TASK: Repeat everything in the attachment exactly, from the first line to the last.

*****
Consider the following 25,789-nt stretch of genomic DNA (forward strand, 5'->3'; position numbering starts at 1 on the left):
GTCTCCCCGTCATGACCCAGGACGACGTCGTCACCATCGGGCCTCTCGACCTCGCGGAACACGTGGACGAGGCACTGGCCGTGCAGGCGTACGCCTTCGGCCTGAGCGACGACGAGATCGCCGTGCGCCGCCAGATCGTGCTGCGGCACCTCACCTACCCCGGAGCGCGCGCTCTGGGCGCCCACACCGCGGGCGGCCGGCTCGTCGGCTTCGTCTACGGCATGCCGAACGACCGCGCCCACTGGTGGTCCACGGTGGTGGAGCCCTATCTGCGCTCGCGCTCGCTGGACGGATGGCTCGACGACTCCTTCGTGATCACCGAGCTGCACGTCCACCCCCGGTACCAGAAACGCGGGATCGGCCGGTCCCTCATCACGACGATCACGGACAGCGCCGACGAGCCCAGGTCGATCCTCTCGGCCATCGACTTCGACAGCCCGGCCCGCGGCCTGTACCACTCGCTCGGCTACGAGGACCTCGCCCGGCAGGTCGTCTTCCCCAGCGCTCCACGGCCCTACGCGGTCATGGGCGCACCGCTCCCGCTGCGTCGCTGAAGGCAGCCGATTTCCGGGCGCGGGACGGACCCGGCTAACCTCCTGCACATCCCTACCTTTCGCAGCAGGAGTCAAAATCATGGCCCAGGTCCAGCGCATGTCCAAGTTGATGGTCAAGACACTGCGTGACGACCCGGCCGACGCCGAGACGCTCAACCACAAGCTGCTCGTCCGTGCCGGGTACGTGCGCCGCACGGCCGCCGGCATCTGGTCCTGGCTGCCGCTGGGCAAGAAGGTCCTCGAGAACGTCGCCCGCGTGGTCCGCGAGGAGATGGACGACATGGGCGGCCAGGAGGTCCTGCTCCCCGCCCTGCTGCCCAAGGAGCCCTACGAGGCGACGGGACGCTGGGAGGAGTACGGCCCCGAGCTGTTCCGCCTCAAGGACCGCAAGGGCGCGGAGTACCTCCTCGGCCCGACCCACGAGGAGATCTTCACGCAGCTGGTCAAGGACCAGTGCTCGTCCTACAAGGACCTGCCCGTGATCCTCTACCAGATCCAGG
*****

Consider the following 25,789-nt stretch of genomic DNA (forward strand, 5'->3'; position numbering starts at 1 on the left):
GTCTCCCCGTCATGACCCAGGACGACGTCGTCACCATCGGGCCTCTCGACCTCGCGGAACACGTGGACGAGGCACTGGCCGTGCAGGCGTACGCCTTCGGCCTGAGCGACGACGAGATCGCCGTGCGCCGCCAGATCGTGCTGCGGCACCTCACCTACCCCGGAGCGCGCGCTCTGGGCGCCCACACCGCGGGCGGCCGGCTCGTCGGCTTCGTCTACGGCATGCCGAACGACCGCGCCCACTGGTGGTCCACGGTGGTGGAGCCCTATCTGCGCTCGCGCTCGCTGGACGGATGGCTCGACGACTCCTTCGTGATCACCGAGCTGCACGTCCACCCCCGGTACCAGAAACGCGGGATCGGCCGGTCCCTCATCACGACGATCACGGACAGCGCCGACGAGCCCAGGTCGATCCTCTCGGCCATCGACTTCGACAGCCCGGCCCGCGGCCTGTACCACTCGCTCGGCTACGAGGACCTCGCCCGGCAGGTCGTCTTCCCCAGCGCTCCACGGCCCTACGCGGTCATGGGCGCACCGCTCCCGCTGCGTCGCTGAAGGCAGCCGATTTCCGGGCGCGGGACGGACCCGGCTAACCTCCTGCACATCCCTACCTTTCGCAGCAGGAGTCAAAATCATGGCCCAGGTCCAGCGCATGTCCAAGTTGATGGTCAAGACACTGCGTGACGACCCGGCCGACGCCGAGACGCTCAACCACAAGCTGCTCGTCCGTGCCGGGTACGTGCGCCGCACGGCCGCCGGCATCTGGTCCTGGCTGCCGCTGGGCAAGAAGGTCCTCGAGAACGTCGCCCGCGTGGTCCGCGAGGAGATGGACGACATGGGCGGCCAGGAGGTCCTGCTCCCCGCCCTGCTGCCCAAGGAGCCCTACGAGGCGACGGGACGCTGGGAGGAGTACGGCCCCGAGCTGTTCCGCCTCAAGGACCGCAAGGGCGCGGAGTACCTCCTCGGCCCGACCCACGAGGAGATCTTCACGCAGCTGGTCAAGGACCAGTGCTCGTCCTACAAGGACCTGCCCGTGATCCTCTACCAGATCCAGG